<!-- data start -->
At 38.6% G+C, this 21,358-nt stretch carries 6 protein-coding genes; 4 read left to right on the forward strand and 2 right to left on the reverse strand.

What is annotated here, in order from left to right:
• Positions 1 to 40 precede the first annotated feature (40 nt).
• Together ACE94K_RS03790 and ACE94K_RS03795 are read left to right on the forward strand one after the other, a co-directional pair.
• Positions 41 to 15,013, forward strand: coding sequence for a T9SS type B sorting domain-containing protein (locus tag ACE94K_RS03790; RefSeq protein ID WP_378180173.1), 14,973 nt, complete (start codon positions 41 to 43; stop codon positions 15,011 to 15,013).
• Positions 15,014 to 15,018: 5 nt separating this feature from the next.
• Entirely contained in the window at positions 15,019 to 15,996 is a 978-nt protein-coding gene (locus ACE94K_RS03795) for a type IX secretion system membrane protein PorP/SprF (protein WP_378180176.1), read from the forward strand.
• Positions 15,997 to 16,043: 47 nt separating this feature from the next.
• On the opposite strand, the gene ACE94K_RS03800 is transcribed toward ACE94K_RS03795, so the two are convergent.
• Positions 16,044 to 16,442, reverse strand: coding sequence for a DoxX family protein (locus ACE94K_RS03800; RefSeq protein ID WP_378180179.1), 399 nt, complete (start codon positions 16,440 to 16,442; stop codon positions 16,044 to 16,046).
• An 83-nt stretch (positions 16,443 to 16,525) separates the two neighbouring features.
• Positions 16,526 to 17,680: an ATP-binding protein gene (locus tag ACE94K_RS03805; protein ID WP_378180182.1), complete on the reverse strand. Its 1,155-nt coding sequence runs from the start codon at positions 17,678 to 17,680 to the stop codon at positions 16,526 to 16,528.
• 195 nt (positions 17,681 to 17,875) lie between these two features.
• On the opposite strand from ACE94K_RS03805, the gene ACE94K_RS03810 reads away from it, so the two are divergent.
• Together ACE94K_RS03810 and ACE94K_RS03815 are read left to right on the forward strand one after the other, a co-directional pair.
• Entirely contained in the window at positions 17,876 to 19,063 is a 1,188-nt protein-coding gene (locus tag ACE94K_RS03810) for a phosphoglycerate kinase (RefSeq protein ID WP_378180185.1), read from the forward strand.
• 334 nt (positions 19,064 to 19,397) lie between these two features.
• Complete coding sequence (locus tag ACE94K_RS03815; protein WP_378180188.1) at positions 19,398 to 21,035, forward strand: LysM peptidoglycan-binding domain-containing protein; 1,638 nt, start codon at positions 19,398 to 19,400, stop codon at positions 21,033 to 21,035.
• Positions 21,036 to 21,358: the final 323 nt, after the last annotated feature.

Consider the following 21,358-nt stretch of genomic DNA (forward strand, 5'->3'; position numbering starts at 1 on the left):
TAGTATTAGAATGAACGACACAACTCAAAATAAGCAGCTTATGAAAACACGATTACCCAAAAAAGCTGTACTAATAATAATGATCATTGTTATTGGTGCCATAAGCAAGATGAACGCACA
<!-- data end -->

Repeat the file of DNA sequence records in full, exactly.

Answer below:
At 38.6% G+C, this 21,358-nt stretch carries 6 protein-coding genes; 4 read left to right on the forward strand and 2 right to left on the reverse strand.

What is annotated here, in order from left to right:
• Positions 1 to 40 precede the first annotated feature (40 nt).
• Together ACE94K_RS03790 and ACE94K_RS03795 are read left to right on the forward strand one after the other, a co-directional pair.
• Positions 41 to 15,013, forward strand: coding sequence for a T9SS type B sorting domain-containing protein (locus tag ACE94K_RS03790; RefSeq protein ID WP_378180173.1), 14,973 nt, complete (start codon positions 41 to 43; stop codon positions 15,011 to 15,013).
• Positions 15,014 to 15,018: 5 nt separating this feature from the next.
• Entirely contained in the window at positions 15,019 to 15,996 is a 978-nt protein-coding gene (locus ACE94K_RS03795) for a type IX secretion system membrane protein PorP/SprF (protein WP_378180176.1), read from the forward strand.
• Positions 15,997 to 16,043: 47 nt separating this feature from the next.
• On the opposite strand, the gene ACE94K_RS03800 is transcribed toward ACE94K_RS03795, so the two are convergent.
• Positions 16,044 to 16,442, reverse strand: coding sequence for a DoxX family protein (locus ACE94K_RS03800; RefSeq protein ID WP_378180179.1), 399 nt, complete (start codon positions 16,440 to 16,442; stop codon positions 16,044 to 16,046).
• An 83-nt stretch (positions 16,443 to 16,525) separates the two neighbouring features.
• Positions 16,526 to 17,680: an ATP-binding protein gene (locus tag ACE94K_RS03805; protein ID WP_378180182.1), complete on the reverse strand. Its 1,155-nt coding sequence runs from the start codon at positions 17,678 to 17,680 to the stop codon at positions 16,526 to 16,528.
• 195 nt (positions 17,681 to 17,875) lie between these two features.
• On the opposite strand from ACE94K_RS03805, the gene ACE94K_RS03810 reads away from it, so the two are divergent.
• Together ACE94K_RS03810 and ACE94K_RS03815 are read left to right on the forward strand one after the other, a co-directional pair.
• Entirely contained in the window at positions 17,876 to 19,063 is a 1,188-nt protein-coding gene (locus tag ACE94K_RS03810) for a phosphoglycerate kinase (RefSeq protein ID WP_378180185.1), read from the forward strand.
• 334 nt (positions 19,064 to 19,397) lie between these two features.
• Complete coding sequence (locus tag ACE94K_RS03815; protein WP_378180188.1) at positions 19,398 to 21,035, forward strand: LysM peptidoglycan-binding domain-containing protein; 1,638 nt, start codon at positions 19,398 to 19,400, stop codon at positions 21,033 to 21,035.
• Positions 21,036 to 21,358: the final 323 nt, after the last annotated feature.

Consider the following 21,358-nt stretch of genomic DNA (forward strand, 5'->3'; position numbering starts at 1 on the left):
TAGTATTAGAATGAACGACACAACTCAAAATAAGCAGCTTATGAAAACACGATTACCCAAAAAAGCTGTACTAATAATAATGATCATTGTTATTGGTGCCATAAGCAAGATGAACGCACA